This spectacular climax ended with Billy announcing over the phone to Jim that it was not real, and the band played The Tide is Turning. This was Roger's statement of hope. The whole band joined in to sing the refrain at the end and it came off similar to the end of the Live Aid concerts which were, of course, the inspiration on Roger to write this song. The Tide is Turning ended the second set and Roger introduced the band to a rousing chorus of cheers and a standing ovation.
When Roger returned minutes later and announced that they were going to do damage to our brains, we all knew what the encore would be. Brain Damage and Eclipse were accompanied by the old Pink Floyd film for the song and a great crowd sing-along, which was a fantastic finish to a great show.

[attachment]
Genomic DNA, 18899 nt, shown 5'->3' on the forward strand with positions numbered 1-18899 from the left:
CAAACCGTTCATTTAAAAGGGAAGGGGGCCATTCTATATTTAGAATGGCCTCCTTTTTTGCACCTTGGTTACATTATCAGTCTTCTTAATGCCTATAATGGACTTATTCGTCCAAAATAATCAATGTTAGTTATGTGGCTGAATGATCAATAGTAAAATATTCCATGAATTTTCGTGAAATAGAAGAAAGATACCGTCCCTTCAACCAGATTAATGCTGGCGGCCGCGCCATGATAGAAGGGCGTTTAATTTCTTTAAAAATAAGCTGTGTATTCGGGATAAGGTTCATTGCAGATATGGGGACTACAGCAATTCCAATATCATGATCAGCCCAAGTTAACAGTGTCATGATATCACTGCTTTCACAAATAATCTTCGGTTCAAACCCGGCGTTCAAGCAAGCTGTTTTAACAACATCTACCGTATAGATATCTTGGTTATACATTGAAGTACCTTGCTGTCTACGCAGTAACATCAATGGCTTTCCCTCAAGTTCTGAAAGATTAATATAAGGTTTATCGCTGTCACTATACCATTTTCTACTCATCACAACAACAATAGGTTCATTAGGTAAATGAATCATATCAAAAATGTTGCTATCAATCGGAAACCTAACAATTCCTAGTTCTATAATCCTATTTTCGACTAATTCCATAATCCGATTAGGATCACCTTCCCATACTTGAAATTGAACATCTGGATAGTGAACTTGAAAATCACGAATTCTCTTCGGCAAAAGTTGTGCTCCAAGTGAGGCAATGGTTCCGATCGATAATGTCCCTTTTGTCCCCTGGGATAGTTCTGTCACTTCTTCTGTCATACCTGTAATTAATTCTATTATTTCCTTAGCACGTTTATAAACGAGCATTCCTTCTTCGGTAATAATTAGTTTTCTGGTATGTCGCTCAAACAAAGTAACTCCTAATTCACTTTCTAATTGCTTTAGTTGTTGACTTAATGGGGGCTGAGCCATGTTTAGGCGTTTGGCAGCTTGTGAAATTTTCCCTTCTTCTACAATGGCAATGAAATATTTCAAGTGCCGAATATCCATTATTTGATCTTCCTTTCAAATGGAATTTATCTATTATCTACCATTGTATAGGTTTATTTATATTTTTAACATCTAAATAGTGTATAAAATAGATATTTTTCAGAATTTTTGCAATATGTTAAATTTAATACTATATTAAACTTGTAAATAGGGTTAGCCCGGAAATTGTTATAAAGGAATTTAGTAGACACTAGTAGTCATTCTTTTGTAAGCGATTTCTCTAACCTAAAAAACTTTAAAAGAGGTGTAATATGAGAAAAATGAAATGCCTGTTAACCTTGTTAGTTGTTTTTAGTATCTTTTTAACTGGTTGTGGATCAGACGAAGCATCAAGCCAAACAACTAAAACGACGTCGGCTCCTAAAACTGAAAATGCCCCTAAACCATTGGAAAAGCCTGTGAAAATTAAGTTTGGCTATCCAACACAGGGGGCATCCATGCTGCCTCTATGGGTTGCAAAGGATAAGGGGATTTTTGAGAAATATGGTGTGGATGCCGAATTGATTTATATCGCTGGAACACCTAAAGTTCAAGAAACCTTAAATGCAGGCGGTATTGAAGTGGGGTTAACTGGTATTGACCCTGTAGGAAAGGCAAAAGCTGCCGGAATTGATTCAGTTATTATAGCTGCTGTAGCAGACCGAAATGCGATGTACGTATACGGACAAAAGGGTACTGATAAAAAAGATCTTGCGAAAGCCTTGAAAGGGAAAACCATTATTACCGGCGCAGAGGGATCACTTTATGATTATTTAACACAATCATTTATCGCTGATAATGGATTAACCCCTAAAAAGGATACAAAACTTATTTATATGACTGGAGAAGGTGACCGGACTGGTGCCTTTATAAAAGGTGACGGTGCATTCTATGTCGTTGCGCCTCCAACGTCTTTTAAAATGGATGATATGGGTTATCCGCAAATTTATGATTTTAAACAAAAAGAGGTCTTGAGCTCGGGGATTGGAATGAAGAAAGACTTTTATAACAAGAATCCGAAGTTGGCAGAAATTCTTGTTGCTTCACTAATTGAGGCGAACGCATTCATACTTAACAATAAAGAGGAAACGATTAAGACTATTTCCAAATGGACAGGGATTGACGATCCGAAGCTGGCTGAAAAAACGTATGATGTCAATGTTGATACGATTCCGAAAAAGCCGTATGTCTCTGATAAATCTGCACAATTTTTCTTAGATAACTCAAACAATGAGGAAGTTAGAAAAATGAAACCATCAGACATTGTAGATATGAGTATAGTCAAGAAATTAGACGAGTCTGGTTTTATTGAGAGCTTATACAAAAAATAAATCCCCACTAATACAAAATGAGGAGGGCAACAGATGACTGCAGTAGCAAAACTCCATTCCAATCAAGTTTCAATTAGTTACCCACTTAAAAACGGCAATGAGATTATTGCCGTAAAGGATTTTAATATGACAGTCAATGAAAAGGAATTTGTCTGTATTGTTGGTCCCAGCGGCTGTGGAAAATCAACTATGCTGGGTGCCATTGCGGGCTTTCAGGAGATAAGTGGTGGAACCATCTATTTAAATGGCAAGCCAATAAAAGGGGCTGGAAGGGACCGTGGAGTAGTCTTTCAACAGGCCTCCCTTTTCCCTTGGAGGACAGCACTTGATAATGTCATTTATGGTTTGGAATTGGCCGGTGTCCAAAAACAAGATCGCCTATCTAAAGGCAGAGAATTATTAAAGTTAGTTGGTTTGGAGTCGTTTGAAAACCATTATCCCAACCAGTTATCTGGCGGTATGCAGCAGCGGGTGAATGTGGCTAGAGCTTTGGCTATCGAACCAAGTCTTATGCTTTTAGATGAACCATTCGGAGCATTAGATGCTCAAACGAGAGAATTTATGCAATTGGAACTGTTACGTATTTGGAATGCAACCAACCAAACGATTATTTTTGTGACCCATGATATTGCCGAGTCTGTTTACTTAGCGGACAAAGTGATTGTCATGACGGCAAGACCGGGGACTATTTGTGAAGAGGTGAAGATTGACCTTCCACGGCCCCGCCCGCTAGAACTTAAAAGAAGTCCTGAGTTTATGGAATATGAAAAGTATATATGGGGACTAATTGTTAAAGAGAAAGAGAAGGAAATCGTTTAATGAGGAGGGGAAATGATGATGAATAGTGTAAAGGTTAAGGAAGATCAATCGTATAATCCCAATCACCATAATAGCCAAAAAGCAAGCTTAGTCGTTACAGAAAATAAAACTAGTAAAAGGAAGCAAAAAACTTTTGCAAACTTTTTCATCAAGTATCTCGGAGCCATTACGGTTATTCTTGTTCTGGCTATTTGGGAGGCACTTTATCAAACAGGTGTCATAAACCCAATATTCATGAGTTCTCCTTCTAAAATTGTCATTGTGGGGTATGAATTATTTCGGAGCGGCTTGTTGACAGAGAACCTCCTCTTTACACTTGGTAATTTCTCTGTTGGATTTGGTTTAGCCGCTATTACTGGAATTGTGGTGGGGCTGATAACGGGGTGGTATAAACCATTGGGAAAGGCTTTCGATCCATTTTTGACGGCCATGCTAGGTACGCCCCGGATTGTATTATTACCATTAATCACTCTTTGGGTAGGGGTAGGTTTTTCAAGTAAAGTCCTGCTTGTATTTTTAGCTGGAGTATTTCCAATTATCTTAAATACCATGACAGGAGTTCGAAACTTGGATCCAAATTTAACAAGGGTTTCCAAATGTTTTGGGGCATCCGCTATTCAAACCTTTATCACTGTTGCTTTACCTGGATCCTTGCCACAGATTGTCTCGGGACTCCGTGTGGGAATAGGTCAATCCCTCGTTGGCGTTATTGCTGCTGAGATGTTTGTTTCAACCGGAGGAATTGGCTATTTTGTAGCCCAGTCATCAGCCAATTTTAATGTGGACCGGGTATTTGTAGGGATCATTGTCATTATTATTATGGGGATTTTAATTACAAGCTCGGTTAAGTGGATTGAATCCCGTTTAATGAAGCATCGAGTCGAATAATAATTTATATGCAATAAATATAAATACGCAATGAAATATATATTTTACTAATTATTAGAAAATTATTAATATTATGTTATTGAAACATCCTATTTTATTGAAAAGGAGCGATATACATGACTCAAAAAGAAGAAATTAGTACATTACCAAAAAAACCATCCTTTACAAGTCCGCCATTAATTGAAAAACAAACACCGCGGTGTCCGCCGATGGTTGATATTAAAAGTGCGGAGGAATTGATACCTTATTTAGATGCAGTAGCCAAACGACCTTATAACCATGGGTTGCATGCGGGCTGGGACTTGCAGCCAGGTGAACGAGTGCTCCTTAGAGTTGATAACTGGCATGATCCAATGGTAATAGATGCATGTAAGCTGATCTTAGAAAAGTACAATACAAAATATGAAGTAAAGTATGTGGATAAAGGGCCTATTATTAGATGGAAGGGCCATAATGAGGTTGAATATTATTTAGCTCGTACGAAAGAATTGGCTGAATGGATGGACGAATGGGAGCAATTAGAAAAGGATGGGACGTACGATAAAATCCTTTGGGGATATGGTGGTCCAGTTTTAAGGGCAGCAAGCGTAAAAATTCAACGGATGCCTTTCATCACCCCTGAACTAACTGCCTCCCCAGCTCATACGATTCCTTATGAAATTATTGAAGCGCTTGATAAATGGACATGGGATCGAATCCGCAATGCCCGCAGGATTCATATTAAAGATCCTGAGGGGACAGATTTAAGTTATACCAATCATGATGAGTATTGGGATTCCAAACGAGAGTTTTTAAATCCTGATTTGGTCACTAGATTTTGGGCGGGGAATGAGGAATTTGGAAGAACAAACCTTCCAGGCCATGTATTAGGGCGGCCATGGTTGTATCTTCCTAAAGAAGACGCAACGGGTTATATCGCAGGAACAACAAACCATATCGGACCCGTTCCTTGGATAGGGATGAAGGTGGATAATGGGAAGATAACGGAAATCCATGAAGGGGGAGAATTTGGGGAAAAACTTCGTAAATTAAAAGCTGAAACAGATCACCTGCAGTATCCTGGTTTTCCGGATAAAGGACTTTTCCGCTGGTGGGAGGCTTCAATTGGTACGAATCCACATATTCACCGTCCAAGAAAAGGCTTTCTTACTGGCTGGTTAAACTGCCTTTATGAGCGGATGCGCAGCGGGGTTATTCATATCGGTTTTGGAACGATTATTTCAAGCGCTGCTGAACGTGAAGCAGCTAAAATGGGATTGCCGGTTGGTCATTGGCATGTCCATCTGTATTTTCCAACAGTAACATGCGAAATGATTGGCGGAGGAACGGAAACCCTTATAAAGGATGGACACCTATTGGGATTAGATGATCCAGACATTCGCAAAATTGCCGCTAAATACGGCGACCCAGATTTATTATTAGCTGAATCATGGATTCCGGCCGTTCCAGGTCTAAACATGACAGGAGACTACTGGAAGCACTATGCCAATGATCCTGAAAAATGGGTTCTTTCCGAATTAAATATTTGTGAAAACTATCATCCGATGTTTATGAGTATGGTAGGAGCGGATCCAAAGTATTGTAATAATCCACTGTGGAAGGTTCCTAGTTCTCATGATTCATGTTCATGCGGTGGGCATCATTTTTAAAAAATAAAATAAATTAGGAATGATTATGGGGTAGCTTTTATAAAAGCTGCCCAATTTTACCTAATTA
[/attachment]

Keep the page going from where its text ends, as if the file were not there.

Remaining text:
Looking back on this concert experience, I must say that, considering all the technology that went into putting on such a show, it was amazingly flawless. Roger has brought the art of live performance to a new high. The setting was comfortable, the show was paced perfectly and Roger was in fine form, relaxed and enjoying it all. Once again he has given his fans pleasure with his unique musical visions. Thanks, Roger, for an experience I'll never forget. Your fans appreciate all the effort you put forth. I hope you will be back soon (and I hope your snooker game was a winner). Until next time, Shine On...